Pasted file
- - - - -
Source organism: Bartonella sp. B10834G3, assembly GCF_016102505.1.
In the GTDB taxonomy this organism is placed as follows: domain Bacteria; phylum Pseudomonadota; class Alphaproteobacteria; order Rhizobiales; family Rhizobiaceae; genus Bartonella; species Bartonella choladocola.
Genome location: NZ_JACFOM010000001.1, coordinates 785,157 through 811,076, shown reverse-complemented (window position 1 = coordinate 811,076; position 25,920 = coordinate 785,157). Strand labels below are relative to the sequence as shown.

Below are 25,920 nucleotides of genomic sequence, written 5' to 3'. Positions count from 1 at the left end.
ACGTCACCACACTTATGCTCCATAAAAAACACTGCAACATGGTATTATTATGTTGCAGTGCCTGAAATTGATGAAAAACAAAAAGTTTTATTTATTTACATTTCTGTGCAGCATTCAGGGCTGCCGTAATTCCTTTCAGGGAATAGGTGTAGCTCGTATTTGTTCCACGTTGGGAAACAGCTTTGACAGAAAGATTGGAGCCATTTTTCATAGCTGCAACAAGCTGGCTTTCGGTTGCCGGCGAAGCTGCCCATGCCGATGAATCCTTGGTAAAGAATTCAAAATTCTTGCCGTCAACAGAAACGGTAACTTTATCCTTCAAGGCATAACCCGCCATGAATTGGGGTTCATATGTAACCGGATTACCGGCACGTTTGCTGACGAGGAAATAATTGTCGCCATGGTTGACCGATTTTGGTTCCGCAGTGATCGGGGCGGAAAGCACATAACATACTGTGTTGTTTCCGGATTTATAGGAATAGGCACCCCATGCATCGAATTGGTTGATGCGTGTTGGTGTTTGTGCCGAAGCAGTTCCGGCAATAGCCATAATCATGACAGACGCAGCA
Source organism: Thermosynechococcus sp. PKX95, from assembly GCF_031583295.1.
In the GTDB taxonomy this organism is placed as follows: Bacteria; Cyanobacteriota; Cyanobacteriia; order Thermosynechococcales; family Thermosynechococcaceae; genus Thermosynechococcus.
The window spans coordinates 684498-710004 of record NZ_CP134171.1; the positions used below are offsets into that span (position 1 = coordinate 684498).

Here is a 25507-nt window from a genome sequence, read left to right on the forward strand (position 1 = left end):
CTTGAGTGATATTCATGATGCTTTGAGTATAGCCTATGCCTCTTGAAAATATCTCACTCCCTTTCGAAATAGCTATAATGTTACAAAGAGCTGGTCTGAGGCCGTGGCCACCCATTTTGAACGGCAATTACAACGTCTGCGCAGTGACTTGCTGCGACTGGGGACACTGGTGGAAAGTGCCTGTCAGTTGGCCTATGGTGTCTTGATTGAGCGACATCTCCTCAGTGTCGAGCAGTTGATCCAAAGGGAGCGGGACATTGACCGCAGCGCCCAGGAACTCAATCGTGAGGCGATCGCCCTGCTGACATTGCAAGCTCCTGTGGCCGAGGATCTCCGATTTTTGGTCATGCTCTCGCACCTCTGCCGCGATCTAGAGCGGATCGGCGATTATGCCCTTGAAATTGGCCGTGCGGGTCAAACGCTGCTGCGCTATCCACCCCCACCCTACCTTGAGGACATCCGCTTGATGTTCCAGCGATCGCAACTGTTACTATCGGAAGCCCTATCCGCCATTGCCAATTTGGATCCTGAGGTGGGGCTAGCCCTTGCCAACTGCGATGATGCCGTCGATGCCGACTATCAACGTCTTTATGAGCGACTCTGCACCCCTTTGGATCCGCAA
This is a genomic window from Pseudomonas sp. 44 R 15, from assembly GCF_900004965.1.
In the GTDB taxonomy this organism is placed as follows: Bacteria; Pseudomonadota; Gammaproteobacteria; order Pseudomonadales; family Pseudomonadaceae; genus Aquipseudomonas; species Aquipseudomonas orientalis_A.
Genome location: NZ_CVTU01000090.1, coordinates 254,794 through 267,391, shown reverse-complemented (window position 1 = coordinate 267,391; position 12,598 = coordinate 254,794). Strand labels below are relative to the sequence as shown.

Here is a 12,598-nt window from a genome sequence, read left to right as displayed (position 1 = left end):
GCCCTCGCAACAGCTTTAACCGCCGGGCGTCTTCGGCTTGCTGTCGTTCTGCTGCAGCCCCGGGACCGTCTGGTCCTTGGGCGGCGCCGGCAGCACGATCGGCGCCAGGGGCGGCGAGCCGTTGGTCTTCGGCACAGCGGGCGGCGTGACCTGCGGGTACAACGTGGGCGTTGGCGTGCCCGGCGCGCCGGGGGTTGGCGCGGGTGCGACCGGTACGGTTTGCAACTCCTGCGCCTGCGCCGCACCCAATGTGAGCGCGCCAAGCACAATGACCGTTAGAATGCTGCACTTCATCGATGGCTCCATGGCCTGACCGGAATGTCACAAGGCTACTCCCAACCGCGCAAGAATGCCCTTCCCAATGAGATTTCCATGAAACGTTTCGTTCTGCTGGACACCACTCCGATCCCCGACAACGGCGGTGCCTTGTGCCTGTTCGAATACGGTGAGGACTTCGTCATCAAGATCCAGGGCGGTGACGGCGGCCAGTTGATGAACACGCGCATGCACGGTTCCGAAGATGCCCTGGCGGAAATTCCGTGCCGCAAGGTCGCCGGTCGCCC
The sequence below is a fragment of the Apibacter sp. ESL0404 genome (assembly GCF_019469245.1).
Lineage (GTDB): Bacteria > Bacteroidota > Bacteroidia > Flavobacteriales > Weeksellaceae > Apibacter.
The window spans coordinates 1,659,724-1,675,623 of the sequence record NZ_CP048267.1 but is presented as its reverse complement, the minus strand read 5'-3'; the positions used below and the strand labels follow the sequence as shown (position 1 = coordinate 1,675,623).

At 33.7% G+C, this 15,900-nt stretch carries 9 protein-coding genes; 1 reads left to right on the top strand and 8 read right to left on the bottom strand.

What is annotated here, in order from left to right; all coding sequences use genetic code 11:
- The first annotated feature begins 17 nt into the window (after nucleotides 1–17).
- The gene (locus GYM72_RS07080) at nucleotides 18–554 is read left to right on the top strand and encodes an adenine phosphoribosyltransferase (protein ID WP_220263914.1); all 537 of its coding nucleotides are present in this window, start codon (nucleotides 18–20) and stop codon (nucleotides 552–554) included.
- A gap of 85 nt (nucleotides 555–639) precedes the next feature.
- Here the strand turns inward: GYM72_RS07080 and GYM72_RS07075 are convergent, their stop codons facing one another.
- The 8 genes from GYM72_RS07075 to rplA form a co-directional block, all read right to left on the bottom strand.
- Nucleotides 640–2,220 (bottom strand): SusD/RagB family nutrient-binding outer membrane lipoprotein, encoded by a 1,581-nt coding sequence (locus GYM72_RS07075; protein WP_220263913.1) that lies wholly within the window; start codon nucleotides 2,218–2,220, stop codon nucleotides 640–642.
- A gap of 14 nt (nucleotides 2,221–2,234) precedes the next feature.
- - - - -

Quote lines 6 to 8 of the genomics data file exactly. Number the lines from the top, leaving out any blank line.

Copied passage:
Source organism: Thermosynechococcus sp. PKX95, from assembly GCF_031583295.1.
In the GTDB taxonomy this organism is placed as follows: Bacteria; Cyanobacteriota; Cyanobacteriia; order Thermosynechococcales; family Thermosynechococcaceae; genus Thermosynechococcus.
The window spans coordinates 684498-710004 of record NZ_CP134171.1; the positions used below are offsets into that span (position 1 = coordinate 684498).